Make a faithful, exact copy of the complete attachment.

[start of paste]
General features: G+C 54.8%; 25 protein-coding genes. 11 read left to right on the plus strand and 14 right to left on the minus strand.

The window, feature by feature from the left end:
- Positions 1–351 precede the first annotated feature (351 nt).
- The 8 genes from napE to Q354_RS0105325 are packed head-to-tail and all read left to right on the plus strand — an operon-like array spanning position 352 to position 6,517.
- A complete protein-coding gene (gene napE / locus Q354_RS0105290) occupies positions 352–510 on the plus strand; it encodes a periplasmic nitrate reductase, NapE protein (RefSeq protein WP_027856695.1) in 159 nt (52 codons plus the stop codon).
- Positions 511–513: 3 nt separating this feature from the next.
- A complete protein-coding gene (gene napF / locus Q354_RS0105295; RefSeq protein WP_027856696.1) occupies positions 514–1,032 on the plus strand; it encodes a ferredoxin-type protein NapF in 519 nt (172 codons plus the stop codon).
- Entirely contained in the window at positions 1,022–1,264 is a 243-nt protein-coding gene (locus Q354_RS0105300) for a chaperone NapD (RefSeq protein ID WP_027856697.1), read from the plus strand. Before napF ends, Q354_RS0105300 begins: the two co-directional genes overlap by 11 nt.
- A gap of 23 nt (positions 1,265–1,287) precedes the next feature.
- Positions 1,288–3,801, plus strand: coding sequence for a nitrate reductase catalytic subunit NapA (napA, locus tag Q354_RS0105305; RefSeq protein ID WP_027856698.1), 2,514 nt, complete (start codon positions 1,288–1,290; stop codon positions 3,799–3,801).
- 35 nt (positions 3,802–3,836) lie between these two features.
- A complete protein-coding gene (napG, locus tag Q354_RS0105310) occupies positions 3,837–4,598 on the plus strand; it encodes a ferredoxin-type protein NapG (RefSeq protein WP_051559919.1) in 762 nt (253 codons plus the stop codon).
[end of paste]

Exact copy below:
General features: G+C 54.8%; 25 protein-coding genes. 11 read left to right on the plus strand and 14 right to left on the minus strand.

The window, feature by feature from the left end:
- Positions 1–351 precede the first annotated feature (351 nt).
- The 8 genes from napE to Q354_RS0105325 are packed head-to-tail and all read left to right on the plus strand — an operon-like array spanning position 352 to position 6,517.
- A complete protein-coding gene (gene napE / locus Q354_RS0105290) occupies positions 352–510 on the plus strand; it encodes a periplasmic nitrate reductase, NapE protein (RefSeq protein WP_027856695.1) in 159 nt (52 codons plus the stop codon).
- Positions 511–513: 3 nt separating this feature from the next.
- A complete protein-coding gene (gene napF / locus Q354_RS0105295; RefSeq protein WP_027856696.1) occupies positions 514–1,032 on the plus strand; it encodes a ferredoxin-type protein NapF in 519 nt (172 codons plus the stop codon).
- Entirely contained in the window at positions 1,022–1,264 is a 243-nt protein-coding gene (locus Q354_RS0105300) for a chaperone NapD (RefSeq protein ID WP_027856697.1), read from the plus strand. Before napF ends, Q354_RS0105300 begins: the two co-directional genes overlap by 11 nt.
- A gap of 23 nt (positions 1,265–1,287) precedes the next feature.
- Positions 1,288–3,801, plus strand: coding sequence for a nitrate reductase catalytic subunit NapA (napA, locus tag Q354_RS0105305; RefSeq protein ID WP_027856698.1), 2,514 nt, complete (start codon positions 1,288–1,290; stop codon positions 3,799–3,801).
- 35 nt (positions 3,802–3,836) lie between these two features.
- A complete protein-coding gene (napG, locus tag Q354_RS0105310) occupies positions 3,837–4,598 on the plus strand; it encodes a ferredoxin-type protein NapG (RefSeq protein WP_051559919.1) in 762 nt (253 codons plus the stop codon).